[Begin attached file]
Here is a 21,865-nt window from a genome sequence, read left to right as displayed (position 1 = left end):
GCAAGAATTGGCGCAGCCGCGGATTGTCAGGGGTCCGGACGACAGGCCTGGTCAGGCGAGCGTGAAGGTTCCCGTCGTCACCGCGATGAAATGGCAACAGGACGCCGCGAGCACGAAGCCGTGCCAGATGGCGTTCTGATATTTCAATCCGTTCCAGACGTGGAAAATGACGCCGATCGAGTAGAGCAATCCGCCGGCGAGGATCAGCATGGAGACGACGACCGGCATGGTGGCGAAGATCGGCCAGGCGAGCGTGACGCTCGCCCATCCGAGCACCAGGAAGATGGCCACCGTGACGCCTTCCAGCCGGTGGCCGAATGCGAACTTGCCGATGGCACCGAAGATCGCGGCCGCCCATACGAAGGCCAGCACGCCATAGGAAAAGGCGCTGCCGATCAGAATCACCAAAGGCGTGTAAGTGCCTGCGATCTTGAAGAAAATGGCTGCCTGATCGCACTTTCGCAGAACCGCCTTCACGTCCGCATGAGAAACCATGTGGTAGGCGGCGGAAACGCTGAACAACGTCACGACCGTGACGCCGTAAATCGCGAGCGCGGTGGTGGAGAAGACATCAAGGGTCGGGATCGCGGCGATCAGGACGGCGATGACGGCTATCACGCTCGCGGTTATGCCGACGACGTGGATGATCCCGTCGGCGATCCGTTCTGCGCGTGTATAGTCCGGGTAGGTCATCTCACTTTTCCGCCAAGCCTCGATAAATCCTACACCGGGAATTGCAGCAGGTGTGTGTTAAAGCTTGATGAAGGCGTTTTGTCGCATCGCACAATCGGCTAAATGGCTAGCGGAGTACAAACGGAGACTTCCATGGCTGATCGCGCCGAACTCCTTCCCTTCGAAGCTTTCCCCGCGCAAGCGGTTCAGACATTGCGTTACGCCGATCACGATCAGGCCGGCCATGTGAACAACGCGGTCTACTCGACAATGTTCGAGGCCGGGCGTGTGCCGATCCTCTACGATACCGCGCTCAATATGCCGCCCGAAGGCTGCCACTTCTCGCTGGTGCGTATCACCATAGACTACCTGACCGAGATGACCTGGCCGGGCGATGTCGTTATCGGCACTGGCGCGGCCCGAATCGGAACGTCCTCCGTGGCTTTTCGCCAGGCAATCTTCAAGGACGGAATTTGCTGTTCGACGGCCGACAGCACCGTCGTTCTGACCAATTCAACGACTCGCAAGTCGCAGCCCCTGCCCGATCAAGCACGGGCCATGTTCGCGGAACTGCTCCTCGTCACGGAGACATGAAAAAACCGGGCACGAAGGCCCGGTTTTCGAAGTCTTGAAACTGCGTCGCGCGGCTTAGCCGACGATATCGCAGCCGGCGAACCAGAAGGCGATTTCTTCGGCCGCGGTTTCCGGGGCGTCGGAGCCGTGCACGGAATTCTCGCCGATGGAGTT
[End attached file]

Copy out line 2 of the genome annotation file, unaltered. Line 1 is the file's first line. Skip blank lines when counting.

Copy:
GCAAGAATTGGCGCAGCCGCGGATTGTCAGGGGTCCGGACGACAGGCCTGGTCAGGCGAGCGTGAAGGTTCCCGTCGTCACCGCGATGAAATGGCAACAGGACGCCGCGAGCACGAAGCCGTGCCAGATGGCGTTCTGATATTTCAATCCGTTCCAGACGTGGAAAATGACGCCGATCGAGTAGAGCAATCCGCCGGCGAGGATCAGCATGGAGACGACGACCGGCATGGTGGCGAAGATCGGCCAGGCGAGCGTGACGCTCGCCCATCCGAGCACCAGGAAGATGGCCACCGTGACGCCTTCCAGCCGGTGGCCGAATGCGAACTTGCCGATGGCACCGAAGATCGCGGCCGCCCATACGAAGGCCAGCACGCCATAGGAAAAGGCGCTGCCGATCAGAATCACCAAAGGCGTGTAAGTGCCTGCGATCTTGAAGAAAATGGCTGCCTGATCGCACTTTCGCAGAACCGCCTTCACGTCCGCATGAGAAACCATGTGGTAGGCGGCGGAAACGCTGAACAACGTCACGACCGTGACGCCGTAAATCGCGAGCGCGGTGGTGGAGAAGACATCAAGGGTCGGGATCGCGGCGATCAGGACGGCGATGACGGCTATCACGCTCGCGGTTATGCCGACGACGTGGATGATCCCGTCGGCGATCCGTTCTGCGCGTGTATAGTCCGGGTAGGTCATCTCACTTTTCCGCCAAGCCTCGATAAATCCTACACCGGGAATTGCAGCAGGTGTGTGTTAAAGCTTGATGAAGGCGTTTTGTCGCATCGCACAATCGGCTAAATGGCTAGCGGAGTACAAACGGAGACTTCCATGGCTGATCGCGCCGAACTCCTTCCCTTCGAAGCTTTCCCCGCGCAAGCGGTTCAGACATTGCGTTACGCCGATCACGATCAGGCCGGCCATGTGAACAACGCGGTCTACTCGACAATGTTCGAGGCCGGGCGTGTGCCGATCCTCTACGATACCGCGCTCAATATGCCGCCCGAAGGCTGCCACTTCTCGCTGGTGCGTATCACCATAGACTACCTGACCGAGATGACCTGGCCGGGCGATGTCGTTATCGGCACTGGCGCGGCCCGAATCGGAACGTCCTCCGTGGCTTTTCGCCAGGCAATCTTCAAGGACGGAATTTGCTGTTCGACGGCCGACAGCACCGTCGTTCTGACCAATTCAACGACTCGCAAGTCGCAGCCCCTGCCCGATCAAGCACGGGCCATGTTCGCGGAACTGCTCCTCGTCACGGAGACATGAAAAAACCGGGCACGAAGGCCCGGTTTTCGAAGTCTTGAAACTGCGTCGCGCGGCTTAGCCGACGATATCGCAGCCGGCGAACCAGAAGGCGATTTCTTCGGCCGCGGTTTCCGGGGCGTCGGAGCCGTGCACGGAATTCTCGCCGATGGAGTT